2. The Mines of Moria
The next day, the two travellers awoke as cheerful as they could be, even though they knew that they would have to reach into a most ominous place. They swiftly packed their belongings and continued on their route to the West, telling with many a jest tales of their childhood amid their foster kin. So engrossed they were to their conversation, that they never realised how swiftly time passed and found themselves on a rocky terrain at the root of a great mountain.
"Well, we have arrived," remarked Ceranos. "This is where the realm of Khazad-dûm started."
Aragorn glanced at the great rocks, only to raise an eyebrow in disbelief. Something was missing from the picture and, no matter how hard he looked, he couldn't find it anywhere.
"There is a gate here?" he asked wonderingly. He knew there should be an entrance here, because he had seen it in maps and even heard people mentioning it before. Yet there was nothing to be seen that even resembled a door.
"Dwarven gates are not made to be seen from the outside. Very practical in time of war, but in our case it is just a nuisance. Hold up your sword and start tapping," Ceranos said, while drawing out one of his hatchets. "If you hear a sound slightly different, let me know." And with that, he tapped with the back end of his weapon on the rocks.
Seeing there was nothing else for him to do, Aragorn started doing the same, having his ears alert for the slightest sound that his own sword would make on the rocky wall. He had started growing tired, when Ceranos called him to his side.
"Do you hear that?" asked the Elf when the Ranger approached him; then tapped again the piece of rock in front of him. Indeed, a somewhat echoing sound reached the Man's ears, so Aragorn nodded with a smile. He truly heard what they were looking for.
Answering with a broad grin of his own, Ceranos dug out from his pack a pickaxe and, with the skill of an experienced miner that he was, he strategically scraped some chips of rock from several places. Soon enough, the rest of the rock pieces collapsed off their place, and the outline of a doorframe was visible before them. In less than five minutes, the rest of the door was revealed; and Aragorn looked with awe at the meticulously carved wood. Although some of the images had faded, he could still clearly see an incredible story unfolding before him: the creation of the Dwarves by Aulë's hand; the Vala getting reprimanded by an obscure shape, which could only be Eru, the One; and ending with the sleep of the Seven Fathers of the Dwarven kindred and their reawakening.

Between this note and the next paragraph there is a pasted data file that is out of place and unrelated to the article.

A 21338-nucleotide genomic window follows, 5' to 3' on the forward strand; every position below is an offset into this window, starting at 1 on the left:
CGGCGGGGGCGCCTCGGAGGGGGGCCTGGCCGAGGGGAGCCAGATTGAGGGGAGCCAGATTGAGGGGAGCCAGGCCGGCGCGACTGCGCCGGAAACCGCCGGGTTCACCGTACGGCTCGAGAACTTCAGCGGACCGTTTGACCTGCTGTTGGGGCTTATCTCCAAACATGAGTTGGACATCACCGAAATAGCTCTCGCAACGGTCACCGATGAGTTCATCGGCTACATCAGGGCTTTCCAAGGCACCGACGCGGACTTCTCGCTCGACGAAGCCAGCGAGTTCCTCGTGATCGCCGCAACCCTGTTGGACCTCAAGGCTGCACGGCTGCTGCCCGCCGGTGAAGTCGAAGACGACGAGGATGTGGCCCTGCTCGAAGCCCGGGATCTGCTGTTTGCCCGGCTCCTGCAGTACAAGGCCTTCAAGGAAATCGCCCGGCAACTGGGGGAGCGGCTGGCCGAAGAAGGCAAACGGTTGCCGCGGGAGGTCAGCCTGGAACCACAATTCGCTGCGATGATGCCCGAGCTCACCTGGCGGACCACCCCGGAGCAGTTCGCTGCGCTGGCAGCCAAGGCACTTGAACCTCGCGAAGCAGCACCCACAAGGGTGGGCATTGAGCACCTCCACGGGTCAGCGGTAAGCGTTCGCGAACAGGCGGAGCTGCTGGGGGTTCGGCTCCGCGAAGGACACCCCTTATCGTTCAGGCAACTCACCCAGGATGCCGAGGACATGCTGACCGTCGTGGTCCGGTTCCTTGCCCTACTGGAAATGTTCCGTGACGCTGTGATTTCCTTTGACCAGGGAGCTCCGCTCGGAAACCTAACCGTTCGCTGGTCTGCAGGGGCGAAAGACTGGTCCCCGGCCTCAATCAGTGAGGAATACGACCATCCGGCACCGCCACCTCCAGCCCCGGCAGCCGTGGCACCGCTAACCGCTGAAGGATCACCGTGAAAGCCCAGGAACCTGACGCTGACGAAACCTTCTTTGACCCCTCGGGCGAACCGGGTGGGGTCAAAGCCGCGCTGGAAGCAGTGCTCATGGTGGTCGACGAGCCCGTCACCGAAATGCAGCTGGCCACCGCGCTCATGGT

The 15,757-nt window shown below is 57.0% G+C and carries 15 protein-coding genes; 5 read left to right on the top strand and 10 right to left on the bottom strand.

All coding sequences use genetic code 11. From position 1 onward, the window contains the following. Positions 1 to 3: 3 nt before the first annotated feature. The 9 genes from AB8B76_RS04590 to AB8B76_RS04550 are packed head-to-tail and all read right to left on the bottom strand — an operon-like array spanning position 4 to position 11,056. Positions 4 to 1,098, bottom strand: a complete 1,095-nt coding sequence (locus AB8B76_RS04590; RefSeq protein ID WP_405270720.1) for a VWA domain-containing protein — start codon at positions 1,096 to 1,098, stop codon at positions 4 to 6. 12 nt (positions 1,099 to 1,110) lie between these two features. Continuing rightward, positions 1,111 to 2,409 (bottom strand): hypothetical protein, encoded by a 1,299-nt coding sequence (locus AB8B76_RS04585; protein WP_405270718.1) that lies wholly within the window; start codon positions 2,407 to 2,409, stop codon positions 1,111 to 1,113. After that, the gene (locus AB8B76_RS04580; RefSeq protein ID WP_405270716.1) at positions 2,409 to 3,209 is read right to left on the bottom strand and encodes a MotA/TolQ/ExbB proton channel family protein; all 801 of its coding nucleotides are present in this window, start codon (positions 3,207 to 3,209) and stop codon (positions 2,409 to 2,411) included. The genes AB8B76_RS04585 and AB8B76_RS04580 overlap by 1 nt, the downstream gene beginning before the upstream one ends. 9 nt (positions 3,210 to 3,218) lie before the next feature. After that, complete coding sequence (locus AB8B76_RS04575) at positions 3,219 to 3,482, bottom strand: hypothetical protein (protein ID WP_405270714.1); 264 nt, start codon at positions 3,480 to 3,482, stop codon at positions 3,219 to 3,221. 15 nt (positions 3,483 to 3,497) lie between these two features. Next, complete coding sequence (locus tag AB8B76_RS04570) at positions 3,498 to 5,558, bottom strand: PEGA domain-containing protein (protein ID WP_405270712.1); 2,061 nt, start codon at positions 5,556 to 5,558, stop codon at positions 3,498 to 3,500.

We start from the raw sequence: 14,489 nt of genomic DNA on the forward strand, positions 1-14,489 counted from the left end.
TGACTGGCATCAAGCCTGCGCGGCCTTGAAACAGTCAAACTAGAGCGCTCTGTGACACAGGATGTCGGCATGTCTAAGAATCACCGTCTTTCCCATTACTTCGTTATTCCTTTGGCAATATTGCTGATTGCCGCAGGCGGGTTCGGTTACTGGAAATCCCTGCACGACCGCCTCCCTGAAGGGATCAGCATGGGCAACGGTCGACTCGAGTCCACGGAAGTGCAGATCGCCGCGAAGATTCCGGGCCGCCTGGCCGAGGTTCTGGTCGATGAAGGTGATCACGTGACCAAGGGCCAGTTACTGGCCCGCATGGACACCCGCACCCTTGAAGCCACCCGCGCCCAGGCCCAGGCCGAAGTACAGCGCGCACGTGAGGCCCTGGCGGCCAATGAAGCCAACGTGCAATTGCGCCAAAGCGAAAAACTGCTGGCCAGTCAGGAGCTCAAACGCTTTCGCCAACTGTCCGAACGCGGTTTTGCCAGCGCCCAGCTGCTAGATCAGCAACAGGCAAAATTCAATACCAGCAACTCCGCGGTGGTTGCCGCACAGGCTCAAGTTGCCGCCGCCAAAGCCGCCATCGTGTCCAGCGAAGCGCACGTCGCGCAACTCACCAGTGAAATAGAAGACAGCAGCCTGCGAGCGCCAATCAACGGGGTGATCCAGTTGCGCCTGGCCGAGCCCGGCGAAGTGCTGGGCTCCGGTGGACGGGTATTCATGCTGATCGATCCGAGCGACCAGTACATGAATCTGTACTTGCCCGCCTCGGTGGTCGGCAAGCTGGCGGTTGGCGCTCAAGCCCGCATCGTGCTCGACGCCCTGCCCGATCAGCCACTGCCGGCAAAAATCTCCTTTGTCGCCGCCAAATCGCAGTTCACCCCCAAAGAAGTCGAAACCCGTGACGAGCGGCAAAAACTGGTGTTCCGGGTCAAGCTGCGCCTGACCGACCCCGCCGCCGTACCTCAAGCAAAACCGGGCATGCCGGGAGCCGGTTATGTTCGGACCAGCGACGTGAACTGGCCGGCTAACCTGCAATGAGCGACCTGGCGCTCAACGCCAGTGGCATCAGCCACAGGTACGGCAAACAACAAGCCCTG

"Behold the Dimrill Gate!" announced Ceranos with a tinge of pride.
The Man turned to look at the fair creature, and he noticed how his face had lit up. The strange Elf was obviously happy to have this chance to see the historical city that had belonged to his foster kin so very long ago. The Ranger watched his companion still looking at the door enthralled and his hands reaching for the handles. But, to the Man's wonder, the Elf froze in his tracks just before his fingers touched them, something clearly making him thoughtful.
"The doors have to be pushed open in order to enter," he said, facing Aragorn. "But before we do any such thing, I feel that I have to ask you one more time: do you still wish to enter Moria, in spite of whatever dangers are ahead?"